BOOMbox at Home: Architecture Activities
May 27, 2020
This week, we’re exploring architecture, which is more than buildings. It’s about design, structure, problem solving, city planning, and art. Here are three different activities you can try at home to learn about architecture and interior design.
Chalk skylines are a great and simple way to learn about cityscapes and art composition. There are several ways to do chalk skylines, so experiment with different methods to see what works for you.
For this activity, you will need black construction paper, light-colored construction paper, pencils, chalk, and scissors. If you don’t have chalk, color pencils or crayons can also be used as a substitute. Newspaper or even thin cardboard from a cereal or tissue box can be used in place of construction paper.
To start, draw a city skyline on the light-colored construction paper, using any image online for inspiration. We like to use the Chicago skyline, since sometimes you can see it from Skokie. Then, cut out the outline using scissors; this creates a stencil. Using the stencil you’ve just created, set it on top of the black construction paper and layer some chalk onto the edges. When you pull away the stencil, you’ll see a stunning outline of a cityscape. If you’d like, you can decorate your creation by adding stars or a night sky or even adding a second cityscape in the background.
For tutorials on this activity or more detailed instructions, see the following videos:
What better way to bring modern architecture to life than by creating paper mosaics? Mosaics are intricate patterns made up of individual pieces of stone, glass, or ceramic, usually held in place by plaster or mortar. Mosaic art was first seen in architecture in the third millennium BC in Mesopotamia. Since then, many cultures have also used mosaic techniques in their architecture, including the Roman and Byzantine Empires.
To create paper mosaics, you will need white card stock or construction paper, pieces of colored construction paper, a pencil, glue, scissors, and a ruler. Be creative in finding substitute materials if you don’t have card stock or construction paper. Thin cardboard will work as well.
First, draw your design on the white paper. Make sure the design is simple and clear, like a basic flower or even a geometric shape. Using a ruler and scissors, cut your colored construction paper into strips, ranging from ½ inch to an inch wide. Then, cut these strips into triangular, square, and rectangular pieces. For a more creative approach, consider ripping the paper with your hands to create pieces for your mosaic.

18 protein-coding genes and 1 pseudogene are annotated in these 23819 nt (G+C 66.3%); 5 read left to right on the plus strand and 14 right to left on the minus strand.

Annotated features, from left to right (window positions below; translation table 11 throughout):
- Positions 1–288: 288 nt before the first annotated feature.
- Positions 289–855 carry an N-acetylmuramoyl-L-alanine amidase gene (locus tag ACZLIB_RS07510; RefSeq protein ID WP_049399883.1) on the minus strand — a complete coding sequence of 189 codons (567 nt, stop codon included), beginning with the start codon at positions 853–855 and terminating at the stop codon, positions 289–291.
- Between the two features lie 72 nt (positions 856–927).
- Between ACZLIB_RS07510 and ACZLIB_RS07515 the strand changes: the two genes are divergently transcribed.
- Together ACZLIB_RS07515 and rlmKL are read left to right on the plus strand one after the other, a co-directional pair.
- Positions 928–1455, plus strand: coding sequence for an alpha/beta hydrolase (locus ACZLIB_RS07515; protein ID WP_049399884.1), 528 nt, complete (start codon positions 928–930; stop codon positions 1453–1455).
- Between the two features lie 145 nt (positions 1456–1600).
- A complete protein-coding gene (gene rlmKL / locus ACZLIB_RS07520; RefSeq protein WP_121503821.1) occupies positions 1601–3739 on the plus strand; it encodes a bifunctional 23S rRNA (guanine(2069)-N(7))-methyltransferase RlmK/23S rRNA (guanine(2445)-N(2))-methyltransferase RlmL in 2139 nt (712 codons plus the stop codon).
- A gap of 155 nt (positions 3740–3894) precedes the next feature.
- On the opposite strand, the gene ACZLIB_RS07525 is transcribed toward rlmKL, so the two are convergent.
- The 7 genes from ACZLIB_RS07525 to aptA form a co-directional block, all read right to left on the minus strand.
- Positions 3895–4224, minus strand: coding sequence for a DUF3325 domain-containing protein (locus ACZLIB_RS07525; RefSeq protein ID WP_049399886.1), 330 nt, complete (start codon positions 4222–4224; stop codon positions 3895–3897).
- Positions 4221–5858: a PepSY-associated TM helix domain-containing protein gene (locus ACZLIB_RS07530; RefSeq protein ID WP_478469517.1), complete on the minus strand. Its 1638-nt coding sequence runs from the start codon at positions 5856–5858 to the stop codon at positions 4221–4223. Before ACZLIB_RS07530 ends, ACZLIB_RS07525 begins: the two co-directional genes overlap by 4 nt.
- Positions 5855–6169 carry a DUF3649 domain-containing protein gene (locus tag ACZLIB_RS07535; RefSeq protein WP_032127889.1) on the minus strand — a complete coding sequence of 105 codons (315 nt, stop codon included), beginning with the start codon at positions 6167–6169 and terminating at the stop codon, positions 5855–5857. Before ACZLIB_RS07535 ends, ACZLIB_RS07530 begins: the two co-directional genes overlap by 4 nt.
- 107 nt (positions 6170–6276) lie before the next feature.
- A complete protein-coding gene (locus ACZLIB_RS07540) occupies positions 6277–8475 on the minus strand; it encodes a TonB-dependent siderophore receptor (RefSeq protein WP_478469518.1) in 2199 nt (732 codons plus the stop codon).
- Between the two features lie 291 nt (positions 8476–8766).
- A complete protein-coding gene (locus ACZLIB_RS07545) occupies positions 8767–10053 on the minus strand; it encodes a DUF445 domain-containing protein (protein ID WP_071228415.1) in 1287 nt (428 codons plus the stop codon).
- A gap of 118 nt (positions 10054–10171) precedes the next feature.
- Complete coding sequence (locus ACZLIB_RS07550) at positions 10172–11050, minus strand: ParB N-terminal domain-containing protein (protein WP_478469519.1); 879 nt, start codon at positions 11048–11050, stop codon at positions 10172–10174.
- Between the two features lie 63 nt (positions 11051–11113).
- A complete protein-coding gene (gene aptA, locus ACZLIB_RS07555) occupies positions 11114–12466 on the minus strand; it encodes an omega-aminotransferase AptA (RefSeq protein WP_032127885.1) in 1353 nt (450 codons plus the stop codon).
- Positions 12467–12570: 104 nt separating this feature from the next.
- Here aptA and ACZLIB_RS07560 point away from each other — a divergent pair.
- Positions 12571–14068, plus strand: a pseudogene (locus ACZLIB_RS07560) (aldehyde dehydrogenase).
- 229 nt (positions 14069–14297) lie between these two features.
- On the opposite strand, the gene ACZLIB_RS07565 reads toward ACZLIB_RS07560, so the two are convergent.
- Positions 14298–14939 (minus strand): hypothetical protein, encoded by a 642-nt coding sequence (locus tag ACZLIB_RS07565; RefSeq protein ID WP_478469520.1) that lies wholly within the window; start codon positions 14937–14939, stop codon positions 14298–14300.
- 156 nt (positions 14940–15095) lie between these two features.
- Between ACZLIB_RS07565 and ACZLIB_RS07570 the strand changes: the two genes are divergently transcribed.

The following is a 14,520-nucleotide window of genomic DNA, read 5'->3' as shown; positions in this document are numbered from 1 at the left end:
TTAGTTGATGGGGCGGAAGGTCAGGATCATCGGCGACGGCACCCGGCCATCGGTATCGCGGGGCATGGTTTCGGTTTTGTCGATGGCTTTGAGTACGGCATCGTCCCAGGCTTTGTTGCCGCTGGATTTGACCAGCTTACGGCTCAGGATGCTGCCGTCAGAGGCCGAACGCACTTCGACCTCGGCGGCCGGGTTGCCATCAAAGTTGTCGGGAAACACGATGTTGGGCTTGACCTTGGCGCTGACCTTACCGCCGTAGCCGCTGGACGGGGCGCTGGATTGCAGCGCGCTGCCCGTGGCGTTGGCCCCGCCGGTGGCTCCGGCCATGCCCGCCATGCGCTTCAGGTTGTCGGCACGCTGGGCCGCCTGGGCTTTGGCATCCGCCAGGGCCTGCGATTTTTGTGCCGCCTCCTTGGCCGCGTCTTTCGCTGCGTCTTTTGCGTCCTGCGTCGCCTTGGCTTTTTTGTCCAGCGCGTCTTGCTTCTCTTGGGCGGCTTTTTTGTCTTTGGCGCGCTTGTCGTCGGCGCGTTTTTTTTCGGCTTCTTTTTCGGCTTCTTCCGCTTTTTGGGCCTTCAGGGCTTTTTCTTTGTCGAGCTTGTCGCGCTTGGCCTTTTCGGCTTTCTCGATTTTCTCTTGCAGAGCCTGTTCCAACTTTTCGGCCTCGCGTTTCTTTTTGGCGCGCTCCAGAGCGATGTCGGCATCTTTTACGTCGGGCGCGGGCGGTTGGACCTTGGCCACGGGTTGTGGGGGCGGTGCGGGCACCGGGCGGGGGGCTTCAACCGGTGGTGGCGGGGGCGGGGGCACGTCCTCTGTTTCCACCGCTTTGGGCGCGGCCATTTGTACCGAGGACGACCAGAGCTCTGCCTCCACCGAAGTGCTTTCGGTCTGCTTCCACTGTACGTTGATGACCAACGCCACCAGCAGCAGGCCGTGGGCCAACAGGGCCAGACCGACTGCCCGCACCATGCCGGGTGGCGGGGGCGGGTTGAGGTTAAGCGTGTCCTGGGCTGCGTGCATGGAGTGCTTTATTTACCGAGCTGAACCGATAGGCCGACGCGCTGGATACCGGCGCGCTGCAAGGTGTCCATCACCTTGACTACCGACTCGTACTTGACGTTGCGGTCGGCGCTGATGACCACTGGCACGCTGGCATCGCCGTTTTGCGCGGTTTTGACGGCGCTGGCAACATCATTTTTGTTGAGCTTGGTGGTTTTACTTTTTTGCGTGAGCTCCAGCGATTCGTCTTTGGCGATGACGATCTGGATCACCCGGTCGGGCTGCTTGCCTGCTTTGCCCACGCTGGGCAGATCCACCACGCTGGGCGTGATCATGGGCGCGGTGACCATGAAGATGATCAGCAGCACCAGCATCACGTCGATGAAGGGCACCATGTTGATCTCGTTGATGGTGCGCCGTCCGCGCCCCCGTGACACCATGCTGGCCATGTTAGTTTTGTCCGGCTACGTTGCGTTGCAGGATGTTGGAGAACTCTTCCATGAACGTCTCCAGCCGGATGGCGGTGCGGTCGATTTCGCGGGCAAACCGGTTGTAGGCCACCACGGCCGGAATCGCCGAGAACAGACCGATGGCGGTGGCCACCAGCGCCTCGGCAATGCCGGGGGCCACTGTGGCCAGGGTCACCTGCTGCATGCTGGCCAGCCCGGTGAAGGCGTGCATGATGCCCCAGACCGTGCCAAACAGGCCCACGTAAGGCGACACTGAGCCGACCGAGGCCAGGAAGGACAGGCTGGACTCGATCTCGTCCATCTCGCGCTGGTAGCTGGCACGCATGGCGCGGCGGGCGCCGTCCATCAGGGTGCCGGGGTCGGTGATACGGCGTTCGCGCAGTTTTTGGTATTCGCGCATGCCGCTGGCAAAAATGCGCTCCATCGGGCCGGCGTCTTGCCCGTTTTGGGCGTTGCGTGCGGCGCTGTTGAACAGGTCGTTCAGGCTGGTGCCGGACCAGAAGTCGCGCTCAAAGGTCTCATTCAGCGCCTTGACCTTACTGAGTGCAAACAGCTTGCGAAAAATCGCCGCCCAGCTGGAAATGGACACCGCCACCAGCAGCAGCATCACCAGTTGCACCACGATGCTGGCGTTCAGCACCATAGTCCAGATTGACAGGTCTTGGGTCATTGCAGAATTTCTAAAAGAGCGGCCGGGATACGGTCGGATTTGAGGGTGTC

Finally, glue the paper pieces to the white paper to fill up your design. Make sure to leave some space between each piece to make it look like grout. Now you have a beautiful mosaic creation.
This activity can also be completed outside with sidewalk chalk and tape. It’s a great way to share some beauty and design with your neighbors as part of the Skokie Spirit Shines Through campaign.
For more information about mosaic architecture and its history, or for detailed instructions for this activity, see the following resources:
Furniture Design Challenge
Imagine you are a designer for a furniture company that is looking for fresh new designs for their next collection. What will your signature piece be? Who is it for? What is it made of? Where will it go?
Using these questions as a guide, design a piece of furniture with cardboard and other materials like plastic containers you would otherwise recycle. Think about the materials you have available, both those to build with as well as those to serve as adhesives, like tape or glue, or movable joints like brass fasteners.
Not sure where to start? Get some inspiration from student designs like a bookcase and table, linked from Teach Engineer’s Out-of-the-Box design challenge.
Scientist of the Week
Elizabeth Diller is an American architect who has created some of the most iconic designs for museums such as the Broad Museum in Los Angeles and the Museum of Modern Art in New York City. She currently works as a founding partner at Diller Scofido + Renfro design studio. She has also received many awards, including the MacArthur Fellowship genius grant in architecture and the James Beard Award for Outstanding Restaurant Design. She is known for blurring the lines between fine art and architecture. In addition to working at her design firm, Diller is also currently an architecture professor at Princeton University.
We’d love to see the results of your experiments! Tag @skokielibrary when you share photos of what you’ve created on social media.
This week's post written by Mahnoor and Erica.